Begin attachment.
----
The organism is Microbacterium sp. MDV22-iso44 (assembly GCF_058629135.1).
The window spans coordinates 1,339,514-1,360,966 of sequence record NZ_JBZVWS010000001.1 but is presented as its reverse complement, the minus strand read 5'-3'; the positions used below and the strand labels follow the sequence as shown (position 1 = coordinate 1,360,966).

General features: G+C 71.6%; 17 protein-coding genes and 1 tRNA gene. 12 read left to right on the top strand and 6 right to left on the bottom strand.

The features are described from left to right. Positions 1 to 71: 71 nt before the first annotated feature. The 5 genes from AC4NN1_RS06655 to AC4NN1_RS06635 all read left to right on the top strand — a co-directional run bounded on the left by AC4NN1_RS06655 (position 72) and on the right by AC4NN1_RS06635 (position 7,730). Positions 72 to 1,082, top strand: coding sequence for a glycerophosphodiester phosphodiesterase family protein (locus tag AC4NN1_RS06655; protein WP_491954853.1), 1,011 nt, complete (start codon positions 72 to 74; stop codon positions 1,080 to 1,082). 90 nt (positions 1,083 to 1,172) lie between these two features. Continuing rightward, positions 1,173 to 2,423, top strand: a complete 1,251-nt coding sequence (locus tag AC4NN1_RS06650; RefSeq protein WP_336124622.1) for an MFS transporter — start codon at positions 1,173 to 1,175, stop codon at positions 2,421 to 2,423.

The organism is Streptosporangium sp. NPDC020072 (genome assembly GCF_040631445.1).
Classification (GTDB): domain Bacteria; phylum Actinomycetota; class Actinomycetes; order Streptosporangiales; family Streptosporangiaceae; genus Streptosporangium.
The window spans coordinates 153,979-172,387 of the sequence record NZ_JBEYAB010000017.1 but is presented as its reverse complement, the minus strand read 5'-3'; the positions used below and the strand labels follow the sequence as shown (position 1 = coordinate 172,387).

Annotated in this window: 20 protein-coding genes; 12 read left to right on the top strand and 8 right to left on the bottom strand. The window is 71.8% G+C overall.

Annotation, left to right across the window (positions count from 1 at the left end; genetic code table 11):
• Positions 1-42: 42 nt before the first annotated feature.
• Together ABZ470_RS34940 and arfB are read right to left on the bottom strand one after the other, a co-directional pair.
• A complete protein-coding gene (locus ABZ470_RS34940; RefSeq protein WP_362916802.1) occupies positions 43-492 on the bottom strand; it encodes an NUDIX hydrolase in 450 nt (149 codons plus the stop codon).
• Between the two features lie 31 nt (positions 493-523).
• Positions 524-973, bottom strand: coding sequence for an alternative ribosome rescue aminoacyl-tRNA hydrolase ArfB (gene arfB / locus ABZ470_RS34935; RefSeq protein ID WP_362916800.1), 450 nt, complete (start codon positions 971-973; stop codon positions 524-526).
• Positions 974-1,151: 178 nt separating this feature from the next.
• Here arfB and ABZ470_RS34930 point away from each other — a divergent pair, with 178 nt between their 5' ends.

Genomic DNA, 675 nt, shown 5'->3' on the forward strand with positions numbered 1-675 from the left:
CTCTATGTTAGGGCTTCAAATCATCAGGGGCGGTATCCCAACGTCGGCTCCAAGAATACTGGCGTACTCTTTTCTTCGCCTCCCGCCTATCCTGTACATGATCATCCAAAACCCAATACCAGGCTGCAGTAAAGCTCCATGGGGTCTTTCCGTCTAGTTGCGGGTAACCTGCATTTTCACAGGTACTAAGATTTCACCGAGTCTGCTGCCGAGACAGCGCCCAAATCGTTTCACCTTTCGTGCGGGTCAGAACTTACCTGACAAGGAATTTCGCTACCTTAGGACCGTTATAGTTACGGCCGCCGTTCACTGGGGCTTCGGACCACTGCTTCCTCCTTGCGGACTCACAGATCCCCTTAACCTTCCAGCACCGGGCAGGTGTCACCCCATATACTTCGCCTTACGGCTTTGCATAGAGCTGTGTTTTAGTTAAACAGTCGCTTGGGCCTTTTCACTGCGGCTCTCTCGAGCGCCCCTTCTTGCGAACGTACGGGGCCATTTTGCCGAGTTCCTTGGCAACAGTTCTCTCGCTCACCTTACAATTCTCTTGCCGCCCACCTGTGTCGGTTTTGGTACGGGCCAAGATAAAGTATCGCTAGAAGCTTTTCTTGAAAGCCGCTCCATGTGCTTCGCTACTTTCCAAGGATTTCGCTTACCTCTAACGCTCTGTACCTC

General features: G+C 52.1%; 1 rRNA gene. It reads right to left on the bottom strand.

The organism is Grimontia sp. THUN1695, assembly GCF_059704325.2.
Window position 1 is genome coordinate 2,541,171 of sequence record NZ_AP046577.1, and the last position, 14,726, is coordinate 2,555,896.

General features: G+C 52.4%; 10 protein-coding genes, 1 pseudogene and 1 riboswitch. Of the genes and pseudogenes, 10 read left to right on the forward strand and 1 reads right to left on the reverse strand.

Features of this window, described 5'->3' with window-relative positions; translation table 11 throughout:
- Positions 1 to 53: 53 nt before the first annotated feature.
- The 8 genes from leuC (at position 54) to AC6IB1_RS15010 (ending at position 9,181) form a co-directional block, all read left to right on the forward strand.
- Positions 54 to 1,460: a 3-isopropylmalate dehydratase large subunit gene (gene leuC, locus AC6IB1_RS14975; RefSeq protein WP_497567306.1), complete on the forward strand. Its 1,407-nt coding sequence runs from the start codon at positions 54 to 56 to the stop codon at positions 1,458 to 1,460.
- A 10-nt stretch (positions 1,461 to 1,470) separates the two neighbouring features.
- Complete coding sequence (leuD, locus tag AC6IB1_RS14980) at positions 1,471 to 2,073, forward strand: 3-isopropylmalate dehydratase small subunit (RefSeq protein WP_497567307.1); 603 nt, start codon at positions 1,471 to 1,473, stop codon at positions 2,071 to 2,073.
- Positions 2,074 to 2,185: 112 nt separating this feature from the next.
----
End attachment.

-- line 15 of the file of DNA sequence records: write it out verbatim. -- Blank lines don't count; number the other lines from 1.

• Positions 974-1,151: 178 nt separating this feature from the next.